We took a look into how solar currently sits in the market, how to approach project planning and development, including challenges that may arise, and innovative solutions for solar projects.

Solar continues to be the cheapest form of new energy generation, and Australia has a great solar resource. We’re deploying renewables approximately ten times faster than the global average too.

There are a number of reasons businesses choose solar projects. Solar can drive down overall energy costs, especially for business operating during the day, and can also help businesses meet sustainability goals. Businesses planning to develop their own solar projects should start by looking at their energy requirements, historical demand, and future plans. Having a clear objective in planning stages can determine the success of the end project. 

Businesses should also know how they plan to fund the project too. If the project is larger and may impact local communities, it’s also important to be aware of any shutdowns to the business or impacts to the area. While there are many things to consider, solar is an essential way for businesses to push the transition to clean energy and a net-zero carbon future.

Our panel of experts were on hand to answer questions from the webinar and provide some useful tips when planning a solar project. Check them out below.

Q&A
With more frequent negative spot price events in the NEM, are battery storage systems likely to become an essential feature of new solar project developments?

While negative spot price events can be well publicised, they remain an exceptional occurrence rather than a market feature. 

Australia is considered as one of the world’s top markets for the uptake of battery storage in the future as it has some of the world’s best renewable resources and an energy market which is among the most carbon intensive and expensive. For this reason, most solar project developers include a future battery in their planning approval process, helping to make their project ‘battery-ready’ for the future.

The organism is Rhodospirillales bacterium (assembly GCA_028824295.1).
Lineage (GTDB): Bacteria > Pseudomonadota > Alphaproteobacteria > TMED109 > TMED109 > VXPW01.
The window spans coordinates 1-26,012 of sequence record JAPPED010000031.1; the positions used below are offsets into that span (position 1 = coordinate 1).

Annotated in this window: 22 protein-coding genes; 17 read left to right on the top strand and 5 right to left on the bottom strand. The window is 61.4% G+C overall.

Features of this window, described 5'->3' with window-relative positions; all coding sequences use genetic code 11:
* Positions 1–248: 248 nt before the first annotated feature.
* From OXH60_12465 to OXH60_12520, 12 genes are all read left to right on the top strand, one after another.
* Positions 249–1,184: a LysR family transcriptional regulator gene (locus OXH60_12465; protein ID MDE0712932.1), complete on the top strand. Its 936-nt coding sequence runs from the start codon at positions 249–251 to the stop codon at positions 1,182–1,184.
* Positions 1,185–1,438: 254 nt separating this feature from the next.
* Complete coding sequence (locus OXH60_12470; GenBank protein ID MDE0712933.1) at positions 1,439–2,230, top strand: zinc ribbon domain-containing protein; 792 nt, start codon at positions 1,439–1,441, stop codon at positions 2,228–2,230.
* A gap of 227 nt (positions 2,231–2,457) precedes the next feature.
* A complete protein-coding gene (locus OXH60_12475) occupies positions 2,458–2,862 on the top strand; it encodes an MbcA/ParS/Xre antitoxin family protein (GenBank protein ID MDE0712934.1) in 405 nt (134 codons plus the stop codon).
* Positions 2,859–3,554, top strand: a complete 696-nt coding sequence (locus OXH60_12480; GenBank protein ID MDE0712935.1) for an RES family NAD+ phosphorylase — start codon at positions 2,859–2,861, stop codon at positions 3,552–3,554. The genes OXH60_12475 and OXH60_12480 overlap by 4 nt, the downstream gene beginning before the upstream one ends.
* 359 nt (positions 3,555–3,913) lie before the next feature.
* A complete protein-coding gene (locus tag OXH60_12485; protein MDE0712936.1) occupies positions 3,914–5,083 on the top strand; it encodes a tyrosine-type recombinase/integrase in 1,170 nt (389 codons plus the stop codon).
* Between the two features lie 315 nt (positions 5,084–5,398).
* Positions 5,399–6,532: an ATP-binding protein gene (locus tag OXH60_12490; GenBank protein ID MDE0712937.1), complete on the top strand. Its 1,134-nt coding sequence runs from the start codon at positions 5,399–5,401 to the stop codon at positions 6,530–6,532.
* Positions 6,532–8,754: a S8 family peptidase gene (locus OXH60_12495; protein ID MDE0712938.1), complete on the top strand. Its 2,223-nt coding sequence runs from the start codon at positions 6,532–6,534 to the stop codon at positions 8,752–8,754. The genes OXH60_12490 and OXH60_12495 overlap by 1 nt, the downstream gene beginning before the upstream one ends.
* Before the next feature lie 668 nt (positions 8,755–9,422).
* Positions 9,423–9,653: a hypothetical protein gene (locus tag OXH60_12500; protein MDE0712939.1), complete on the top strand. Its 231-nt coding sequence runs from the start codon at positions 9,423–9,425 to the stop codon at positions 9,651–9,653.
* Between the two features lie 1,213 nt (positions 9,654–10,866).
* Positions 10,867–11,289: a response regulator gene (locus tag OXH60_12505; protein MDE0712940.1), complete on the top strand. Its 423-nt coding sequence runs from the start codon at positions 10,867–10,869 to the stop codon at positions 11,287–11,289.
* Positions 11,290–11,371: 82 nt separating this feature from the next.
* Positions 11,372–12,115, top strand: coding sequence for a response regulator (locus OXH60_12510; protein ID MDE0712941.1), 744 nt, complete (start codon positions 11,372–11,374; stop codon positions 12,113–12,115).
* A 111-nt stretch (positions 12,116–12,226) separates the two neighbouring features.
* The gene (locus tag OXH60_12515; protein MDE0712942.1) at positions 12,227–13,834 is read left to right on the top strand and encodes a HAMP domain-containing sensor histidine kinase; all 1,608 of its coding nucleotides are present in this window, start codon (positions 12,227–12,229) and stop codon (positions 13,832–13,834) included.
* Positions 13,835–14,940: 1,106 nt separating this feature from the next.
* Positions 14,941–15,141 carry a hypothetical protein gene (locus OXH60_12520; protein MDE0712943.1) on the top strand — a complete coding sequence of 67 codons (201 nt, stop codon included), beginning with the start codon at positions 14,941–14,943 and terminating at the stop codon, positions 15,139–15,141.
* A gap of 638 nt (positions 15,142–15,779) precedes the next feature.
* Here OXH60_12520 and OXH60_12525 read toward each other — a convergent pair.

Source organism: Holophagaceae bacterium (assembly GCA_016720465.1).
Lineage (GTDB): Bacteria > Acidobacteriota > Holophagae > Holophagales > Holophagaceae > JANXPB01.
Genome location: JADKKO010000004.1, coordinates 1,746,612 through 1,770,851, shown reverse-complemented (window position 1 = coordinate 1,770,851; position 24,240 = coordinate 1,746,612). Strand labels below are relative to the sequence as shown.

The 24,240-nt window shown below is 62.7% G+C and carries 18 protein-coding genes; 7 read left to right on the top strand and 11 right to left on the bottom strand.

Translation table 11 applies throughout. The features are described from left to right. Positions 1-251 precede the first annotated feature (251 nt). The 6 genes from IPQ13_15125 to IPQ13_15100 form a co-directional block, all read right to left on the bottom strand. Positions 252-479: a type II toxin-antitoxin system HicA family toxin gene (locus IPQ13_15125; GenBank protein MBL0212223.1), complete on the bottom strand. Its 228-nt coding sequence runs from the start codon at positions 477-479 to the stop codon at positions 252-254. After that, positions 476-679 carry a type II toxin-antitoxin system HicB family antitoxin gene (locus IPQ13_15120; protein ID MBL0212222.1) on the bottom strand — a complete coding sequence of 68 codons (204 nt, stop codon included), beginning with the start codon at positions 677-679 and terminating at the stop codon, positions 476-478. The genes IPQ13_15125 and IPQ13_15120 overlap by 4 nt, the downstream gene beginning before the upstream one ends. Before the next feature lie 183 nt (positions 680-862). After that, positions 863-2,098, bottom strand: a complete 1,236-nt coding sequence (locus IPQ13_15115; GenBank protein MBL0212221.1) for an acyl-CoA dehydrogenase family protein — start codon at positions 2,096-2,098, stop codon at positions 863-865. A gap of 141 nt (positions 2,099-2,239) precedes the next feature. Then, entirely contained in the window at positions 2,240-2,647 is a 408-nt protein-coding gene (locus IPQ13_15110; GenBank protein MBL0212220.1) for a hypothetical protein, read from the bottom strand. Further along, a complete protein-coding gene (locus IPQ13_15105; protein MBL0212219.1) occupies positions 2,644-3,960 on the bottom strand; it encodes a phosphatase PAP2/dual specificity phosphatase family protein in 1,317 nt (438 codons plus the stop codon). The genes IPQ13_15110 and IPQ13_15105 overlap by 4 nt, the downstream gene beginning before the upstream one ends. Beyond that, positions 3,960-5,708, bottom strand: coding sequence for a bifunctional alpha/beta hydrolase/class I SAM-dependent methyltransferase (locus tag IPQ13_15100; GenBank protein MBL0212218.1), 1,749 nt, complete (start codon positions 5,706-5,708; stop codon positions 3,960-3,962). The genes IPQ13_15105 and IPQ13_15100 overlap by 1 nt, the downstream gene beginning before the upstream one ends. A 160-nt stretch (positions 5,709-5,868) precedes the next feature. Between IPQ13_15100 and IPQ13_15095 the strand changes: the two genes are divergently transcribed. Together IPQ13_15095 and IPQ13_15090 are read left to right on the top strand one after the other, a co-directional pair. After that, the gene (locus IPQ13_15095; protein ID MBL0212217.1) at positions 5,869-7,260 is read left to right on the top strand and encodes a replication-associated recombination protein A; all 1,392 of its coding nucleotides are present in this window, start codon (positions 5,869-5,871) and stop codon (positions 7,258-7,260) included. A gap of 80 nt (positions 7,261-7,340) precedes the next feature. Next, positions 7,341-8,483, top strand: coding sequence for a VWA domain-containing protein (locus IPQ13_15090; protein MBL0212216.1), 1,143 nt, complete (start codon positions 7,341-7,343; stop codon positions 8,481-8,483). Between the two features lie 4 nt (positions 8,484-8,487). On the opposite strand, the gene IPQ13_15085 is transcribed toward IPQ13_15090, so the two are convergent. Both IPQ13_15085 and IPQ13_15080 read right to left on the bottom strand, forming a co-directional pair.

While the economic case for utility-scale battery storage projects remains challenging, there are some great government funding initiatives that have helped batteries get into the market, and programs to help the next wave. Battery storage looks to be similar to solar in the way it started with government incentives, and we may find that it will become an essential feature in the future.

With supply chain delays related to COVID-19 and the additional costs incurred as a result, do you believe Australia will shift to on-shore manufacturing of PV modules?

In terms of procurement, that all seems to be back on track. The supply side of solar is overtaking demand rightnow for a lot of manufacturers. While the market had feared lengthy COVID-19 related delays, the longer lead times have reduced much quicker than people had anticipated. 

We have also seen a move towards the increased use of local subcontractors and contractors to assist with projects too.

Is a Marginal Loss Factor (MLF) report completely necessary to see the impact of a new build? What are the ways that MLF risk can be curtailed with developing solar projects?

If you’re developing a sub five-megawatt project, you get a sign from the nearest node MLF for loads. For projects greater than five megawatt you will get assigned a project specific MLF book.

Loss factors are a balancing act and form one of the key parts of your financial model. This is something you need to be comfortable with.

What are the pros and cons of buying land versus leasing land for your project?

There’s no right or wrong answers when it comes to buying or leasing land for a project. Each project is different.

A large part of this decision comes down to the financial model.How does buying versus leasing fit within the model? 

Ask yourself,  are getting a better price for the lease? If so, can you inject funds into the project thanks to lower upfront costs or is it beneficial to your model to buy the land and have the benefits of ownership? 

If you’re leasing, there’s fewer upfront costs that go into your financial model, and your financing process. 

If you purchase the land, you will have complete control, making it easier to manage, as you will not require permissions from the land owner.

 

In case you missed it, check out the webinar below.

 

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